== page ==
Jan asked for chicken wings for Mother’s Day dinner. She is also very fond of Sichuan pepper. To go with the wings, I made Jan’s favorite coleslaw and Japanese potato salad and rice pudding for dessert.
Karl’s Sichuan Pepper Chicken Wings
As I was buying the other vegetables for my stir-fries, I had an urge for pickles. For Chinese meals, the number of dishes you serve is a sign of respect. The greater the number of dishes the greater the respect—but also the greater the guanxi debt that person will owe you. I am making roast pork, a vegetable stir fry, and a mushroom dish for Sunday’s dinner.
Karl’s Sichuan Pepper Pickles
The mushroom hater is on an overnight at a friend’s house, so Jan asked for a mushroom dish. She really liked the last one I did, so I thought I would do a variation. Soup calls for salad and crackers.
Karl’s Szechuan Pepper Shrimp and Arugula Salad
It is just Jan and me for a Saturday night. Eilene is off at a party, so Jan asked for something with mushrooms, like mushroom soup—something Eilene does not like. Soup calls for a salad and crackers.
Karl’s Sichuan Pepper Crackers
I am making Asian pork lettuce cups this week. The filling for lettuce cups is meat heavy with a deeply flavored sauce. I wanted my second dish to be simple and elegant. Last week, I made Szechuan salt & pepper shrimp and it was so popular Jan wanted something similar this week. Anyone for Szechuan salt & pepper scallops?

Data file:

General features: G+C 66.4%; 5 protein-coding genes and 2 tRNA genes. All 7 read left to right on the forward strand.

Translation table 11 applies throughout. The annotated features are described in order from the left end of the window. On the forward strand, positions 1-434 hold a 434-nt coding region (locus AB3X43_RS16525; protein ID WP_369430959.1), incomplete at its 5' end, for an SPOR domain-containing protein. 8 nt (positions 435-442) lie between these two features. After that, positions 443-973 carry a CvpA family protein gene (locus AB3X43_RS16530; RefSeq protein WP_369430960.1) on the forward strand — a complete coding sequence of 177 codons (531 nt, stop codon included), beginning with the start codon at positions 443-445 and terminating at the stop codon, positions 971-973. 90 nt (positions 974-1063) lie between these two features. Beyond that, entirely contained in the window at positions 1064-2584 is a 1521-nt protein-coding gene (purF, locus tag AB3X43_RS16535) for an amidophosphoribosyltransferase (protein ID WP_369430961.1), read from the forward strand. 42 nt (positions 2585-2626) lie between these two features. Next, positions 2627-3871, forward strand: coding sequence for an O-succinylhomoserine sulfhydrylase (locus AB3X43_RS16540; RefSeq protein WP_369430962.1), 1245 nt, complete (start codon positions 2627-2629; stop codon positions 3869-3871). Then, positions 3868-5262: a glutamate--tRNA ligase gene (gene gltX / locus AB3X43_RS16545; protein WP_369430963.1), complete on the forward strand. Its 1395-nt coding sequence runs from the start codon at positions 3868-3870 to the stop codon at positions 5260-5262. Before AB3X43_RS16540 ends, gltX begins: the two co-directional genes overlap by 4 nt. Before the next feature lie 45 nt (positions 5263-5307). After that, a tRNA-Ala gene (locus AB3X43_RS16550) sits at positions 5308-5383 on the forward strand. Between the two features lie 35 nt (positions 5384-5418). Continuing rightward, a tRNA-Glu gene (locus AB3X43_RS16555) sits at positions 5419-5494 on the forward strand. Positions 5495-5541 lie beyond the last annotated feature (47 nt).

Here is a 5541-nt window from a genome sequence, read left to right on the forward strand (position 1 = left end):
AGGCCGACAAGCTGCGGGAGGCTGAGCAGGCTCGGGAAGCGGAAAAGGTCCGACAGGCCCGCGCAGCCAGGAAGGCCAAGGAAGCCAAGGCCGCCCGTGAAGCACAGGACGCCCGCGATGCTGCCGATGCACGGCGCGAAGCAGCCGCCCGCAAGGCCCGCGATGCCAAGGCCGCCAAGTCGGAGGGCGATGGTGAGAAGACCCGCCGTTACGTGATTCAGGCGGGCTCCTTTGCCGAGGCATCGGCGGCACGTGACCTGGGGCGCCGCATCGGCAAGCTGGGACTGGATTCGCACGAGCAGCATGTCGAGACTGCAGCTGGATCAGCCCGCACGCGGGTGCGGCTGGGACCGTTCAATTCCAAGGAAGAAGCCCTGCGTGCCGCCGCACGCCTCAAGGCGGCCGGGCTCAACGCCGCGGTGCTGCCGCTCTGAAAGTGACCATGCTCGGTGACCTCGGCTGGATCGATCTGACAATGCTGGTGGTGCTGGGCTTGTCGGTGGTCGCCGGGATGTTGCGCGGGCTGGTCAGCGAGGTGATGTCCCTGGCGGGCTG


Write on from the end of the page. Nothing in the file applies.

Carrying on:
Karl’s Szechuan Salt & Pepper Scallops
with Oyster Mushrooms
I am making a California Fusion birthday dinner with Uyghur lamb and naan. If I was trying for a traditional Uyghur menu seafood would be right out—the closest ocean to Kashgar is at least 2,000 miles away over the Himalayas. But hey, this is California and I’ll make what I like.
Karl’s Szechuan Salt & Pepper Shrimp
with Grilled Pearl Onions and Mushrooms
Since I started creating and writing up my own recipes, I have fallen behind in reading my cooking magazine. I finally got around the Cook’s Illustrated for May-June. They had a recipe for grilled pork tenderloin that sounded interesting, so I thought I would try it.
Karl’s Sichuan Barbecued Pork Tenderloin
I am making corn chowder for Jan’s birthday dinner. Chowder calls for oyster crackers. I adapted some techniques from Serious Eats.
Karl’s Sichuan Pepper Oyster Crackers
Last Sunday I made a barbequed Sichuan chicken. It was so successful that I decided to do something similar with a beef tri-tip. Beef will stand up to stronger flavors than chicken, so I added some onion, chili flakes and white pepper to the sauce.
Karl’s Barbecued Sichuan Tri-tip
I have done this dish before, but it shows just how differently a dish will turn out when you make just a few changes. The last time I made enough sauce to make the marinade and no more. After the bird was barbequed I sprinkled some fresh Sichuan pepper on the dry surface, producing a bird with crisp skin and strong pepper flavor. This time I made twice as much sauce and basted the bird so that the final dish had a thick, sticky glaze that melded the sauce flavors. Mostly the same ingredients, but very different dining experiences.
Karl’s Barbecued Sichuan Chicken II